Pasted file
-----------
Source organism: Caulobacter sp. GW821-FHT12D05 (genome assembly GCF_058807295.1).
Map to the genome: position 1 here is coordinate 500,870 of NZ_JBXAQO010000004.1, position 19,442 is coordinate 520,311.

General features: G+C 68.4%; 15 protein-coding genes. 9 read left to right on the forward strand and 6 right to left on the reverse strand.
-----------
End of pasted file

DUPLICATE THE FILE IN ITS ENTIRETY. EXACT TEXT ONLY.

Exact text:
Source organism: Caulobacter sp. GW821-FHT12D05 (genome assembly GCF_058807295.1).
Map to the genome: position 1 here is coordinate 500,870 of NZ_JBXAQO010000004.1, position 19,442 is coordinate 520,311.

General features: G+C 68.4%; 15 protein-coding genes. 9 read left to right on the forward strand and 6 right to left on the reverse strand.